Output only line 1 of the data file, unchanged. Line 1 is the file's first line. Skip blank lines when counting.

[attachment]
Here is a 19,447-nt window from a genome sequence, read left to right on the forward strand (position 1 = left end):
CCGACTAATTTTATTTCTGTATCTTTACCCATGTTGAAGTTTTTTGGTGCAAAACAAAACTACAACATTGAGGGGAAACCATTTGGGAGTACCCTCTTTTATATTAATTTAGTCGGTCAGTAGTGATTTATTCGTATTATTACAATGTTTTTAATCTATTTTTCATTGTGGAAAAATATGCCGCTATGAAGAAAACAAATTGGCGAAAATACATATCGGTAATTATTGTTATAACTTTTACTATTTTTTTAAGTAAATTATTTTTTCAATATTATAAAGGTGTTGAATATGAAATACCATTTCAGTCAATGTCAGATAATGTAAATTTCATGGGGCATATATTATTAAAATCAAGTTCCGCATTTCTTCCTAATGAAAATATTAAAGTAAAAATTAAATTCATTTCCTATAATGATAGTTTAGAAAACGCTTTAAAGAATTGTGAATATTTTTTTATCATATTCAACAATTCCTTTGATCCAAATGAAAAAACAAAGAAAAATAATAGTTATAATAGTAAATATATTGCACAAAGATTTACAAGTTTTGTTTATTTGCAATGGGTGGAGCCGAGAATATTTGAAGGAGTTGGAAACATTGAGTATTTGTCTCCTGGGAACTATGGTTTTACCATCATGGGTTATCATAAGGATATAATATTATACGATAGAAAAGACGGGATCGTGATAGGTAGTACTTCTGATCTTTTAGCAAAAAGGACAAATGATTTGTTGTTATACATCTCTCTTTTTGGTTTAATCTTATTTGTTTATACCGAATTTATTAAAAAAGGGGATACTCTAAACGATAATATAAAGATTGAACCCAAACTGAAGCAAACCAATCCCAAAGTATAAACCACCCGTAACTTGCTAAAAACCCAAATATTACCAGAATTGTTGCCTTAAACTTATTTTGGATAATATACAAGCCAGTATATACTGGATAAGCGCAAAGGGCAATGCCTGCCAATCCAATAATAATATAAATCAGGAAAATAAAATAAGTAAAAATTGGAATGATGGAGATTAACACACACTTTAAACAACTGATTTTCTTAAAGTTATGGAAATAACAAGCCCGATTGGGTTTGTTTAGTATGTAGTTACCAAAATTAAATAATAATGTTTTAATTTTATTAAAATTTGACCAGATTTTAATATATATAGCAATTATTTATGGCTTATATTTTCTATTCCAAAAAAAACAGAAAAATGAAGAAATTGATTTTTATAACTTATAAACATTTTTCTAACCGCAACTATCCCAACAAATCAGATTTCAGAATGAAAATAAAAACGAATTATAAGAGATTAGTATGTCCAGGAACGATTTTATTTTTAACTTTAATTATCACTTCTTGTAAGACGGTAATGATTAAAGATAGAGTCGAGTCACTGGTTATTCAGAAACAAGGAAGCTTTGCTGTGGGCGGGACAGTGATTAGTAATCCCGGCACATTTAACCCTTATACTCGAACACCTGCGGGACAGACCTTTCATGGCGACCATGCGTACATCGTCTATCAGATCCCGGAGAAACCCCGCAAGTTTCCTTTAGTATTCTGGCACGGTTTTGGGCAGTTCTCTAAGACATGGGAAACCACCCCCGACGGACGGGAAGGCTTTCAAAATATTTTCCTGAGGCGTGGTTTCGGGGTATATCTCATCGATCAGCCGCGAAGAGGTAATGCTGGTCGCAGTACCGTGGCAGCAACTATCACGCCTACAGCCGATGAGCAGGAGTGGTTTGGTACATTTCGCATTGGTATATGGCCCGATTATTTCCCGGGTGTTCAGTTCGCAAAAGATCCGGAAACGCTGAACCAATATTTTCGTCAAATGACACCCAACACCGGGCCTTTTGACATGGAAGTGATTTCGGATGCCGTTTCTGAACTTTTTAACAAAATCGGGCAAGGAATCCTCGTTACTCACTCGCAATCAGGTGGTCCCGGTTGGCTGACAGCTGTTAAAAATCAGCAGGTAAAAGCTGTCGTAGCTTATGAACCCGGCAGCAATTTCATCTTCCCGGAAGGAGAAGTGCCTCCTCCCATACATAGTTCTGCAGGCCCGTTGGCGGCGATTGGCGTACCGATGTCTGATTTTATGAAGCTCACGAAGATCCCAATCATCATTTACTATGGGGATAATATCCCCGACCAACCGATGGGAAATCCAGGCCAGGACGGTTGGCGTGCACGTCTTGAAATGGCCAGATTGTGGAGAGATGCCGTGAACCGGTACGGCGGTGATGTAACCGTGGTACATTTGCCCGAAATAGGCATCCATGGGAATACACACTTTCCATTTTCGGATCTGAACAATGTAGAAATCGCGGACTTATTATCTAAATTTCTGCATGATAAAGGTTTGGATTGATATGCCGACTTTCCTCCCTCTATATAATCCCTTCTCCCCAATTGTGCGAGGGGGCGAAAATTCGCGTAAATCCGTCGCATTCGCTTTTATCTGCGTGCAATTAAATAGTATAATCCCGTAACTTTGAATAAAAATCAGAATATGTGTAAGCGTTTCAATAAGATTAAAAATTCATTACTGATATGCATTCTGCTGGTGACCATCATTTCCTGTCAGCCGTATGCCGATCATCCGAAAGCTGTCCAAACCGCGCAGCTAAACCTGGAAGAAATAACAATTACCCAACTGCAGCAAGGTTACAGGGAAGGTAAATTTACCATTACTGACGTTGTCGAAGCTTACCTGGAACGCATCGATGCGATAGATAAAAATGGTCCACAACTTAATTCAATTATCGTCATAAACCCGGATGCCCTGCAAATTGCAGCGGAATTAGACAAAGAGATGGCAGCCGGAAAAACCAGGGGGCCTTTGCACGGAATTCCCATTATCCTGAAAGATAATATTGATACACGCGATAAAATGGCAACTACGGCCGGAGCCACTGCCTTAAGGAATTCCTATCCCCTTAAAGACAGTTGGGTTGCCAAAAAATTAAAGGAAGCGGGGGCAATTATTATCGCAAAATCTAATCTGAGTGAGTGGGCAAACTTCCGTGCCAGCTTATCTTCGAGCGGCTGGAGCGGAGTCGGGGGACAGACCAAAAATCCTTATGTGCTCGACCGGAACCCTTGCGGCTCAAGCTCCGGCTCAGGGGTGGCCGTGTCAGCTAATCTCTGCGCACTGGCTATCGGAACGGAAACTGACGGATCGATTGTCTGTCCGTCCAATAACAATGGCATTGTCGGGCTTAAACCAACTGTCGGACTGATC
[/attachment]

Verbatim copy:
Here is a 19,447-nt window from a genome sequence, read left to right on the forward strand (position 1 = left end):